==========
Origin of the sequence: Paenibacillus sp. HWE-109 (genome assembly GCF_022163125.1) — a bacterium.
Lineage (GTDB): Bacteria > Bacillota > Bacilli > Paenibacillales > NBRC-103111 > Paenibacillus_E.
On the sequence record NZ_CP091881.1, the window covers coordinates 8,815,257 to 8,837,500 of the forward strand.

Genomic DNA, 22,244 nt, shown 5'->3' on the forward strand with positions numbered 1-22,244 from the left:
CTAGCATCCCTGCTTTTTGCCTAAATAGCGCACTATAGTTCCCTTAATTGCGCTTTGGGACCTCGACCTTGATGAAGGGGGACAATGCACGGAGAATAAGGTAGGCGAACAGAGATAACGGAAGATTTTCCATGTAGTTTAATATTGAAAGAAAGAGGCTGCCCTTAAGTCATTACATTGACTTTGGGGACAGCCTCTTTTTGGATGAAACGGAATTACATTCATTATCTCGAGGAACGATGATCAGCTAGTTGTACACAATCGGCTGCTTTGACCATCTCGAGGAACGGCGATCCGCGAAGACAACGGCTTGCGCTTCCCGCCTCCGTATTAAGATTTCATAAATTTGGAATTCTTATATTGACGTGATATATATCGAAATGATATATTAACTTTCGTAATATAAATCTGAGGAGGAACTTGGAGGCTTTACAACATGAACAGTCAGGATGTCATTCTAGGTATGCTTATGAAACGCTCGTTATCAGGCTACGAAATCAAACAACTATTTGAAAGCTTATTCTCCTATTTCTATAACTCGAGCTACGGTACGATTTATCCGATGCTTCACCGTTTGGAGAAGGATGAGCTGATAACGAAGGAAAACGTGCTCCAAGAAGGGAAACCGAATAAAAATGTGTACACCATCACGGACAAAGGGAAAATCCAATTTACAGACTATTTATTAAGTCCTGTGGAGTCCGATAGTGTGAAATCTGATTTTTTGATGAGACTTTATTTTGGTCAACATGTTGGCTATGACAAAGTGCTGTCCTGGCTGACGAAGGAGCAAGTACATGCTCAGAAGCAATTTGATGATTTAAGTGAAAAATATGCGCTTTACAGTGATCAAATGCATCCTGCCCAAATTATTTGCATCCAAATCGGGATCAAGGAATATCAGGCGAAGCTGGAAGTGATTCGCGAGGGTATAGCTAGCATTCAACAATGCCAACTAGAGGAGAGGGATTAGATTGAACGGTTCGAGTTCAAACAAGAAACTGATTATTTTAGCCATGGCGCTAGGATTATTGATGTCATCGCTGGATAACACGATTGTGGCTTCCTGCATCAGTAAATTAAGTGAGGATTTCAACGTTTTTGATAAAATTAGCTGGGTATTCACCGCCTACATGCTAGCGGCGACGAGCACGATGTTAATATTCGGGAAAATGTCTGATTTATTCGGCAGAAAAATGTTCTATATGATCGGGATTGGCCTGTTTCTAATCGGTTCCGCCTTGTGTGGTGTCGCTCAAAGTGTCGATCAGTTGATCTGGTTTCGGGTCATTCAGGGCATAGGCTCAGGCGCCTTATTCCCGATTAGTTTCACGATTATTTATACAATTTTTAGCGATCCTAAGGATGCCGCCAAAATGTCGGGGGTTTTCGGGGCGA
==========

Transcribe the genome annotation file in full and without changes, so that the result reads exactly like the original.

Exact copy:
Origin of the sequence: Paenibacillus sp. HWE-109 (genome assembly GCF_022163125.1) — a bacterium.
Lineage (GTDB): Bacteria > Bacillota > Bacilli > Paenibacillales > NBRC-103111 > Paenibacillus_E.
On the sequence record NZ_CP091881.1, the window covers coordinates 8,815,257 to 8,837,500 of the forward strand.

Genomic DNA, 22,244 nt, shown 5'->3' on the forward strand with positions numbered 1-22,244 from the left:
CTAGCATCCCTGCTTTTTGCCTAAATAGCGCACTATAGTTCCCTTAATTGCGCTTTGGGACCTCGACCTTGATGAAGGGGGACAATGCACGGAGAATAAGGTAGGCGAACAGAGATAACGGAAGATTTTCCATGTAGTTTAATATTGAAAGAAAGAGGCTGCCCTTAAGTCATTACATTGACTTTGGGGACAGCCTCTTTTTGGATGAAACGGAATTACATTCATTATCTCGAGGAACGATGATCAGCTAGTTGTACACAATCGGCTGCTTTGACCATCTCGAGGAACGGCGATCCGCGAAGACAACGGCTTGCGCTTCCCGCCTCCGTATTAAGATTTCATAAATTTGGAATTCTTATATTGACGTGATATATATCGAAATGATATATTAACTTTCGTAATATAAATCTGAGGAGGAACTTGGAGGCTTTACAACATGAACAGTCAGGATGTCATTCTAGGTATGCTTATGAAACGCTCGTTATCAGGCTACGAAATCAAACAACTATTTGAAAGCTTATTCTCCTATTTCTATAACTCGAGCTACGGTACGATTTATCCGATGCTTCACCGTTTGGAGAAGGATGAGCTGATAACGAAGGAAAACGTGCTCCAAGAAGGGAAACCGAATAAAAATGTGTACACCATCACGGACAAAGGGAAAATCCAATTTACAGACTATTTATTAAGTCCTGTGGAGTCCGATAGTGTGAAATCTGATTTTTTGATGAGACTTTATTTTGGTCAACATGTTGGCTATGACAAAGTGCTGTCCTGGCTGACGAAGGAGCAAGTACATGCTCAGAAGCAATTTGATGATTTAAGTGAAAAATATGCGCTTTACAGTGATCAAATGCATCCTGCCCAAATTATTTGCATCCAAATCGGGATCAAGGAATATCAGGCGAAGCTGGAAGTGATTCGCGAGGGTATAGCTAGCATTCAACAATGCCAACTAGAGGAGAGGGATTAGATTGAACGGTTCGAGTTCAAACAAGAAACTGATTATTTTAGCCATGGCGCTAGGATTATTGATGTCATCGCTGGATAACACGATTGTGGCTTCCTGCATCAGTAAATTAAGTGAGGATTTCAACGTTTTTGATAAAATTAGCTGGGTATTCACCGCCTACATGCTAGCGGCGACGAGCACGATGTTAATATTCGGGAAAATGTCTGATTTATTCGGCAGAAAAATGTTCTATATGATCGGGATTGGCCTGTTTCTAATCGGTTCCGCCTTGTGTGGTGTCGCTCAAAGTGTCGATCAGTTGATCTGGTTTCGGGTCATTCAGGGCATAGGCTCAGGCGCCTTATTCCCGATTAGTTTCACGATTATTTATACAATTTTTAGCGATCCTAAGGATGCCGCCAAAATGTCGGGGGTTTTCGGGGCGA